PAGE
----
Case | HBS Case Collection | March 2005 (Revised January 2006)

Foreign Exchange Hedging Strategies at General Motors: Transactional and Translational Exposures

by Mihir A. Desai and Mark Veblen

Abstract

How should a multinational firm manage foreign exchange exposures? Examines transactional and translational exposures and alternative responses to these exposures by analyzing two specific hedging decisions by General Motors. Describes General Motors' corporate hedging policies, its risk management structure, and how accounting rules impact hedging decisions. Although the overall corporate hedging policy provides a consistent approach to the foreign exchange risks that General Motors must manage, the company also has to consider deviations from prescribed policies. Describes two such situations: a significant exposure to the Canadian dollar with adverse accounting consequences and GM's exposure to the Argentinean currency when devaluation is widely anticipated. Students must evaluate the risks General Motors faces in each situation and consider which hedging strategy--if any--might be appropriate. Additionally, asks students to analyze the financial costs and accounting treatment of alternative derivative transactions for hedging purposes. A rewritten version of an earlier case.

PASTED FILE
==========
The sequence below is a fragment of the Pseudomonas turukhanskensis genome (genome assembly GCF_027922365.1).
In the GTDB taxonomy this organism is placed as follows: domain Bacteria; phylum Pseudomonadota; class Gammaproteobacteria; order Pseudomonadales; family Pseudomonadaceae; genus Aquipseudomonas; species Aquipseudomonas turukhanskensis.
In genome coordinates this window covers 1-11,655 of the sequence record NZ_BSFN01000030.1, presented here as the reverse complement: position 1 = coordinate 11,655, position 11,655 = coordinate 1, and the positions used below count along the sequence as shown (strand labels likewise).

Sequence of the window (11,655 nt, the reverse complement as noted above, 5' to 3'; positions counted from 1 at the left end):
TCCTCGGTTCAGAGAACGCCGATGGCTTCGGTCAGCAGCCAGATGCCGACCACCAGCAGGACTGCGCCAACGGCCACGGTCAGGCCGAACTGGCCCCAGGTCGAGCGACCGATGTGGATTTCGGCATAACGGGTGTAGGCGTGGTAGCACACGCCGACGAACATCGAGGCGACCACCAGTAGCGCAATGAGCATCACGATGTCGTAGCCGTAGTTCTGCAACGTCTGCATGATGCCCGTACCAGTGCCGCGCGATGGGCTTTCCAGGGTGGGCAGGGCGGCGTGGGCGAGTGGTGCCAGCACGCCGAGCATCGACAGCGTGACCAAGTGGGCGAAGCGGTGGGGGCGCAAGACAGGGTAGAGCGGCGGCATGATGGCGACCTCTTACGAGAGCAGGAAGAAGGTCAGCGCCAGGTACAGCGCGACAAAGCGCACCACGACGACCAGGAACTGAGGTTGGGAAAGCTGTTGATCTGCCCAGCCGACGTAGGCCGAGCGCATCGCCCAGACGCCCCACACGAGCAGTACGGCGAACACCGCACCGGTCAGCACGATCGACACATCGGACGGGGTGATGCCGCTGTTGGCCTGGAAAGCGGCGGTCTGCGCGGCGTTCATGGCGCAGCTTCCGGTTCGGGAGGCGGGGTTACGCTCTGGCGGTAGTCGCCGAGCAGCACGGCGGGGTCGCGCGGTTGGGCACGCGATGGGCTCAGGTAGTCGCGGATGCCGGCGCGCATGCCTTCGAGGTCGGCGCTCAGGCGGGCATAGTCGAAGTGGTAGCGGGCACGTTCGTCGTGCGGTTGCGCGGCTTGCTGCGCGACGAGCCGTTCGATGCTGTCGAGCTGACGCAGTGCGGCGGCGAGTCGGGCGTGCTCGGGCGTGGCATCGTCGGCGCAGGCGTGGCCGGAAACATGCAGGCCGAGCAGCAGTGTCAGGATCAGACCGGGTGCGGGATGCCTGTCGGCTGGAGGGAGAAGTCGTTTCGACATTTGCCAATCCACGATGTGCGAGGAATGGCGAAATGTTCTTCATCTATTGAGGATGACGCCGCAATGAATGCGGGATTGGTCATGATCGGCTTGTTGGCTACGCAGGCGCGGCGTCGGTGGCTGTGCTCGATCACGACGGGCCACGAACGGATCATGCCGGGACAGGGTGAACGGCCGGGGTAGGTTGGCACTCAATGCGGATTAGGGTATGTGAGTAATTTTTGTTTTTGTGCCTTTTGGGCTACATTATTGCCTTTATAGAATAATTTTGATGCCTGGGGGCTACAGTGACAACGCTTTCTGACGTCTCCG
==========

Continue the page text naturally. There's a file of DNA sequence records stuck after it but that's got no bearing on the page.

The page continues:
Keywords: Multinational Firms and Management; Currency Exchange Rate; Expansion; Credit Derivatives and Swaps; Financial Management; Investment Funds; Risk and Uncertainty; International Finance; Auto Industry;

Citation:

Desai, Mihir A., and Mark Veblen. "Foreign Exchange Hedging Strategies at General Motors: Transactional and Translational Exposures." Harvard Business School Case 205-095, March 2005. (Revised January 2006.)